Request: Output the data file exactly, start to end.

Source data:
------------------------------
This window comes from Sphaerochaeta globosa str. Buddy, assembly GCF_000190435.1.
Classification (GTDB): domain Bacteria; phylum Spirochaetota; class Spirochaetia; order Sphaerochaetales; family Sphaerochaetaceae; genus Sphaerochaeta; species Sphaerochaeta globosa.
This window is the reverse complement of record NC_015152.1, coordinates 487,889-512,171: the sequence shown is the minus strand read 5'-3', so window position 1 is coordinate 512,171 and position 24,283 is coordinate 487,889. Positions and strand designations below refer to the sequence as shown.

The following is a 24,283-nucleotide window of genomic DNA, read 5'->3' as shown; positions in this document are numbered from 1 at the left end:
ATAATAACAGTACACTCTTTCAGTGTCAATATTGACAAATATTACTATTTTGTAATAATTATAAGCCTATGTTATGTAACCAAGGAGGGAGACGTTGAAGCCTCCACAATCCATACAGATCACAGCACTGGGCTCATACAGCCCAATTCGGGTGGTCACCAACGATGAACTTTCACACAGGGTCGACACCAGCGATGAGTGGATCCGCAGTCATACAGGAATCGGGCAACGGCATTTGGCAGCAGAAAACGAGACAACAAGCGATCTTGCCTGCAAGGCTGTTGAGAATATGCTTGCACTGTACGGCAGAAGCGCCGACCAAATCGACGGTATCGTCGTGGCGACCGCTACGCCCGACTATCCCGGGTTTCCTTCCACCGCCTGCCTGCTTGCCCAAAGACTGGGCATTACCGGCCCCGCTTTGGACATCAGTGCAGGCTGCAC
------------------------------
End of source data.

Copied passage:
This window comes from Sphaerochaeta globosa str. Buddy, assembly GCF_000190435.1.
Classification (GTDB): domain Bacteria; phylum Spirochaetota; class Spirochaetia; order Sphaerochaetales; family Sphaerochaetaceae; genus Sphaerochaeta; species Sphaerochaeta globosa.
This window is the reverse complement of record NC_015152.1, coordinates 487,889-512,171: the sequence shown is the minus strand read 5'-3', so window position 1 is coordinate 512,171 and position 24,283 is coordinate 487,889. Positions and strand designations below refer to the sequence as shown.

The following is a 24,283-nucleotide window of genomic DNA, read 5'->3' as shown; positions in this document are numbered from 1 at the left end:
ATAATAACAGTACACTCTTTCAGTGTCAATATTGACAAATATTACTATTTTGTAATAATTATAAGCCTATGTTATGTAACCAAGGAGGGAGACGTTGAAGCCTCCACAATCCATACAGATCACAGCACTGGGCTCATACAGCCCAATTCGGGTGGTCACCAACGATGAACTTTCACACAGGGTCGACACCAGCGATGAGTGGATCCGCAGTCATACAGGAATCGGGCAACGGCATTTGGCAGCAGAAAACGAGACAACAAGCGATCTTGCCTGCAAGGCTGTTGAGAATATGCTTGCACTGTACGGCAGAAGCGCCGACCAAATCGACGGTATCGTCGTGGCGACCGCTACGCCCGACTATCCCGGGTTTCCTTCCACCGCCTGCCTGCTTGCCCAAAGACTGGGCATTACCGGCCCCGCTTTGGACATCAGTGCAGGCTGCAC